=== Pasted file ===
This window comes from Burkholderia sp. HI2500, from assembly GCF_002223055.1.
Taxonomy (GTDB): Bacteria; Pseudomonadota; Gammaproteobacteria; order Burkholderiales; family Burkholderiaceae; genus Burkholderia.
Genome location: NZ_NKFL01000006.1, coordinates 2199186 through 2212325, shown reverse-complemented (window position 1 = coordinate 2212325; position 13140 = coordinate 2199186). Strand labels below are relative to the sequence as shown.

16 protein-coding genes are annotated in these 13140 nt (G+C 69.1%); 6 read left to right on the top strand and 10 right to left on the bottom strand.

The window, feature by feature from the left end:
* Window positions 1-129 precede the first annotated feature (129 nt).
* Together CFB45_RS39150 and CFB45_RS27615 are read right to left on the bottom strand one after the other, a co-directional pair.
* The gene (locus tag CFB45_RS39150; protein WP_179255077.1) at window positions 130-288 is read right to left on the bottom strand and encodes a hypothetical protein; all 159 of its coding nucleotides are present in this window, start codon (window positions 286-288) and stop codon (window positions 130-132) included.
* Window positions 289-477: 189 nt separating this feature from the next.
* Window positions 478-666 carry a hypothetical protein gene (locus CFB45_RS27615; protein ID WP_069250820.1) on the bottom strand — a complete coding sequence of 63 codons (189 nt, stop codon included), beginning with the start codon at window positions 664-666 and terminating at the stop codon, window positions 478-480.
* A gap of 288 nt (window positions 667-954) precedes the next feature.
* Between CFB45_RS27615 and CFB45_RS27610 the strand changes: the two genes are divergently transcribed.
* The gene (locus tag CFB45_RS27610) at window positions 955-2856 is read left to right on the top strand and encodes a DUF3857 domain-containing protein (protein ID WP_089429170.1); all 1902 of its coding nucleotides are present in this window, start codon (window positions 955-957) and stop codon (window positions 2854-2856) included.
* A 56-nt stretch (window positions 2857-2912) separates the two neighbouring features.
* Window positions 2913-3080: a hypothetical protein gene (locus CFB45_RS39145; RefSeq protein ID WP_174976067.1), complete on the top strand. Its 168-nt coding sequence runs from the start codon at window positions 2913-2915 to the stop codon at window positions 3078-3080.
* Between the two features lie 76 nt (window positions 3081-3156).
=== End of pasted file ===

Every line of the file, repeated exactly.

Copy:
This window comes from Burkholderia sp. HI2500, from assembly GCF_002223055.1.
Taxonomy (GTDB): Bacteria; Pseudomonadota; Gammaproteobacteria; order Burkholderiales; family Burkholderiaceae; genus Burkholderia.
Genome location: NZ_NKFL01000006.1, coordinates 2199186 through 2212325, shown reverse-complemented (window position 1 = coordinate 2212325; position 13140 = coordinate 2199186). Strand labels below are relative to the sequence as shown.

16 protein-coding genes are annotated in these 13140 nt (G+C 69.1%); 6 read left to right on the top strand and 10 right to left on the bottom strand.

The window, feature by feature from the left end:
* Window positions 1-129 precede the first annotated feature (129 nt).
* Together CFB45_RS39150 and CFB45_RS27615 are read right to left on the bottom strand one after the other, a co-directional pair.
* The gene (locus tag CFB45_RS39150; protein WP_179255077.1) at window positions 130-288 is read right to left on the bottom strand and encodes a hypothetical protein; all 159 of its coding nucleotides are present in this window, start codon (window positions 286-288) and stop codon (window positions 130-132) included.
* Window positions 289-477: 189 nt separating this feature from the next.
* Window positions 478-666 carry a hypothetical protein gene (locus CFB45_RS27615; protein ID WP_069250820.1) on the bottom strand — a complete coding sequence of 63 codons (189 nt, stop codon included), beginning with the start codon at window positions 664-666 and terminating at the stop codon, window positions 478-480.
* A gap of 288 nt (window positions 667-954) precedes the next feature.
* Between CFB45_RS27615 and CFB45_RS27610 the strand changes: the two genes are divergently transcribed.
* The gene (locus tag CFB45_RS27610) at window positions 955-2856 is read left to right on the top strand and encodes a DUF3857 domain-containing protein (protein ID WP_089429170.1); all 1902 of its coding nucleotides are present in this window, start codon (window positions 955-957) and stop codon (window positions 2854-2856) included.
* A 56-nt stretch (window positions 2857-2912) separates the two neighbouring features.
* Window positions 2913-3080: a hypothetical protein gene (locus CFB45_RS39145; RefSeq protein ID WP_174976067.1), complete on the top strand. Its 168-nt coding sequence runs from the start codon at window positions 2913-2915 to the stop codon at window positions 3078-3080.
* Between the two features lie 76 nt (window positions 3081-3156).